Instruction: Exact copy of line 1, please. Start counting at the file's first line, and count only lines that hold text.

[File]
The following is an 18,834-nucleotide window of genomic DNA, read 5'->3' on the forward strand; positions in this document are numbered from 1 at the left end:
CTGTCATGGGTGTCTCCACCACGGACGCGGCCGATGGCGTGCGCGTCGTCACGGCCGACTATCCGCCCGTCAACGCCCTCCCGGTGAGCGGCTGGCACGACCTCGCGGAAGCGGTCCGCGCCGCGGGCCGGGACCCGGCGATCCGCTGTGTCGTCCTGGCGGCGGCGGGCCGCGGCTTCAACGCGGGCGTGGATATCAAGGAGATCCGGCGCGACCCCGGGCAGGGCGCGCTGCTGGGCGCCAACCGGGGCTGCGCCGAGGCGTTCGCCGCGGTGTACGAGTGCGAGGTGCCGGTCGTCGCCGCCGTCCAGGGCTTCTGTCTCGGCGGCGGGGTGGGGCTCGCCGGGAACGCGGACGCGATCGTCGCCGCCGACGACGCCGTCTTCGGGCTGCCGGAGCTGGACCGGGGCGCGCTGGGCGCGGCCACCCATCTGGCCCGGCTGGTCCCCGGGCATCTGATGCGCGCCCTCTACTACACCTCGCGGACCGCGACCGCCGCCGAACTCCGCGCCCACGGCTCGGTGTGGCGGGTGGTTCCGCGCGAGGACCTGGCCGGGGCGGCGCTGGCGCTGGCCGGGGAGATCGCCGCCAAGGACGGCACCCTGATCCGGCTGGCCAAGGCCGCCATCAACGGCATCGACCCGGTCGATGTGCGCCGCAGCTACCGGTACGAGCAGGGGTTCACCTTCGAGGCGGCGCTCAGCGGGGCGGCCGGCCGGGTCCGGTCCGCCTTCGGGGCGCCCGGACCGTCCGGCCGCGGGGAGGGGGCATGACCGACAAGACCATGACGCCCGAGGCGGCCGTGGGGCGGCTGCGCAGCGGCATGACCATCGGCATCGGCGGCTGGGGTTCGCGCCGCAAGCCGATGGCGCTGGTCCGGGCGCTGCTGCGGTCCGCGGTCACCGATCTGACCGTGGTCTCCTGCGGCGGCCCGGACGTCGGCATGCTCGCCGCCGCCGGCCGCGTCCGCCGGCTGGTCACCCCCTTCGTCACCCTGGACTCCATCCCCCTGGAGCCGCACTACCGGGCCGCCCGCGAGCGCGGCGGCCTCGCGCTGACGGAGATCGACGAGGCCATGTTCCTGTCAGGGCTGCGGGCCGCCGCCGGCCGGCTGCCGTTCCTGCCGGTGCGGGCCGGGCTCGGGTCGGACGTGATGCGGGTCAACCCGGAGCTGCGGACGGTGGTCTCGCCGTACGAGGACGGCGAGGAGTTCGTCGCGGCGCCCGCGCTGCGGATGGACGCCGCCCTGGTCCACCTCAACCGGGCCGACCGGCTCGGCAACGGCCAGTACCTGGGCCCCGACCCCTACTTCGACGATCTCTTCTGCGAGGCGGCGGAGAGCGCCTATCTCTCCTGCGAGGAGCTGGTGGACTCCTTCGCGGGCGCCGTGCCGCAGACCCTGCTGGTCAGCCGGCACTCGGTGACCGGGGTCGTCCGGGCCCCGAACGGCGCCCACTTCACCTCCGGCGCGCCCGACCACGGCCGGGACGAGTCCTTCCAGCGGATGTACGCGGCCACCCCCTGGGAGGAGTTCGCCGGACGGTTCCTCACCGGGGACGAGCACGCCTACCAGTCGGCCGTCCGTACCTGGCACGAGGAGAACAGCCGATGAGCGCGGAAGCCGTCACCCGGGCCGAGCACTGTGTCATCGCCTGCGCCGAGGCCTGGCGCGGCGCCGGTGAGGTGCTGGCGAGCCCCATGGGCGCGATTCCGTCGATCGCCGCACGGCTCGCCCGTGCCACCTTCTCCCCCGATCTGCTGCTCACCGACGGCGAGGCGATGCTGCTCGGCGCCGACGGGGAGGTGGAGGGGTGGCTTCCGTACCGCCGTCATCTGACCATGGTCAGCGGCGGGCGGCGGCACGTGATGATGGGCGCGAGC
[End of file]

The following is an 18,834-nucleotide window of genomic DNA, read 5'->3' on the forward strand; positions in this document are numbered from 1 at the left end: